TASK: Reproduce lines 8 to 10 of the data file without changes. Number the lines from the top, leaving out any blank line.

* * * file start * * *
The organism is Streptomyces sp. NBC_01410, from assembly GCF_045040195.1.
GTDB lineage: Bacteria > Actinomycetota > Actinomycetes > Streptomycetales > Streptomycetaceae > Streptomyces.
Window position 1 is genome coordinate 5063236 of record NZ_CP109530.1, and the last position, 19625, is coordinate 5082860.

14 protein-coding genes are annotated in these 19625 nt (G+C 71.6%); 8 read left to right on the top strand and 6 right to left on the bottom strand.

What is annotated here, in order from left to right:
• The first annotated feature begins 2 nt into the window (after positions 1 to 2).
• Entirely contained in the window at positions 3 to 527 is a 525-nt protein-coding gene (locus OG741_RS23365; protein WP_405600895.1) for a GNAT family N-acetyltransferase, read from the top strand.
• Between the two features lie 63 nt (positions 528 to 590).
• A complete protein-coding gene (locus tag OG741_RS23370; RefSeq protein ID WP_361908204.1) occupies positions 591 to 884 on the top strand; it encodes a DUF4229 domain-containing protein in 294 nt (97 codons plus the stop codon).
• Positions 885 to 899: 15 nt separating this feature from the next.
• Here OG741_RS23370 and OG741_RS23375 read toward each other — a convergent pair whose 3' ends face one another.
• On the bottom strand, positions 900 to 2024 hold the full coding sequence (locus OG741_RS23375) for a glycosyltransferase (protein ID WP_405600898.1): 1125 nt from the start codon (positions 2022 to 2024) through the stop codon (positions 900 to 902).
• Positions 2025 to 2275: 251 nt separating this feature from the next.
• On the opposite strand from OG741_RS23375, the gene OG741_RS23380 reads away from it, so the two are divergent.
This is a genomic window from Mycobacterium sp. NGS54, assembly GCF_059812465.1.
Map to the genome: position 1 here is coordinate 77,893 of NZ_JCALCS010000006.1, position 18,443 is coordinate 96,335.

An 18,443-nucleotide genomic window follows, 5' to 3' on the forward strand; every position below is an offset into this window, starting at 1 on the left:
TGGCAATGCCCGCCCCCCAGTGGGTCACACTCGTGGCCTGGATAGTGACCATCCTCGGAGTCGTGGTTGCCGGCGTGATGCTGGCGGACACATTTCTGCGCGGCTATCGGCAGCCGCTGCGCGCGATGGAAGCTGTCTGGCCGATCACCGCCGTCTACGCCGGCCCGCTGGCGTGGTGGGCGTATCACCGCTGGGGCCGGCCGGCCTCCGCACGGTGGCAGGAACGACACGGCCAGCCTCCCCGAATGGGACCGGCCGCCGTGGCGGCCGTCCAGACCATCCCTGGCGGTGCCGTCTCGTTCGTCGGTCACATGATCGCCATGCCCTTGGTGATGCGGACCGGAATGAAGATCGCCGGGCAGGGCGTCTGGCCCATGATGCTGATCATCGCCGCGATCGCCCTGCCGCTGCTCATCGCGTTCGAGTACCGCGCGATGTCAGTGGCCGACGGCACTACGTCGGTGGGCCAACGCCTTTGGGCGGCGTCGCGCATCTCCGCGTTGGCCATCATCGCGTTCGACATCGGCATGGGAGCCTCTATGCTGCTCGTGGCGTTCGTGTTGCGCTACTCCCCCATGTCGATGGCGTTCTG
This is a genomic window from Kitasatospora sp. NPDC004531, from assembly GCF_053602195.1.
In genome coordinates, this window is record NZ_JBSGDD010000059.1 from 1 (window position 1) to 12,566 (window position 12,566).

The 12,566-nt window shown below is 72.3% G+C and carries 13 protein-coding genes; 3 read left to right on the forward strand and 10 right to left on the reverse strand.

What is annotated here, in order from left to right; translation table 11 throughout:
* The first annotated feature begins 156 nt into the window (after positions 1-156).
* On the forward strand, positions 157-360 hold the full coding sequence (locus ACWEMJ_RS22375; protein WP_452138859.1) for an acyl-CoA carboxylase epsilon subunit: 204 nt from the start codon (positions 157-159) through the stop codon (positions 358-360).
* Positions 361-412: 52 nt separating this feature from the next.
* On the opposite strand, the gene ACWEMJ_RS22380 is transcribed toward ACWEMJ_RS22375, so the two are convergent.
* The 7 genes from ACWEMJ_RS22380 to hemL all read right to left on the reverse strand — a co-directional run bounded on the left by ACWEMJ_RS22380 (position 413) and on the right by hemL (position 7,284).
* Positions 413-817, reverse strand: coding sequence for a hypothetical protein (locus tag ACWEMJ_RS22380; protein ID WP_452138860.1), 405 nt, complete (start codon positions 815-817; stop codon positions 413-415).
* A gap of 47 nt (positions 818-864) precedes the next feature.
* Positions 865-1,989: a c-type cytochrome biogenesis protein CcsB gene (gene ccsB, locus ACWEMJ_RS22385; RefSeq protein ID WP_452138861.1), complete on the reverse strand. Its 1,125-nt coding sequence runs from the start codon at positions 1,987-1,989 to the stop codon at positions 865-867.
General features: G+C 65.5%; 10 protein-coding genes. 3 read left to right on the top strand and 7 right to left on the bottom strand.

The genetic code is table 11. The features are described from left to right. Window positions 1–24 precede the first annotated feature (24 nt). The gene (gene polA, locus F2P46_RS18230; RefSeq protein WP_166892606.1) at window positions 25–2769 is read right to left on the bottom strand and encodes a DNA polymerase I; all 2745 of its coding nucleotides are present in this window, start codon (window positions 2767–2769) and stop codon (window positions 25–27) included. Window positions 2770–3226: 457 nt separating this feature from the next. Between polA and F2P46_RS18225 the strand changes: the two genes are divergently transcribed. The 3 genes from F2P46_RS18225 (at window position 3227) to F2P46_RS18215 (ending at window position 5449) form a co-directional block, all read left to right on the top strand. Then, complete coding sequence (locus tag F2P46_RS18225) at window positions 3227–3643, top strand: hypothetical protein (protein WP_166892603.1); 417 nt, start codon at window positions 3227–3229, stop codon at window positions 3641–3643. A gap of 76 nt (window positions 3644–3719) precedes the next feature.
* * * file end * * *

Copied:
• Between the two features lie 63 nt (positions 528 to 590).
• A complete protein-coding gene (locus tag OG741_RS23370; RefSeq protein ID WP_361908204.1) occupies positions 591 to 884 on the top strand; it encodes a DUF4229 domain-containing protein in 294 nt (97 codons plus the stop codon).
• Positions 885 to 899: 15 nt separating this feature from the next.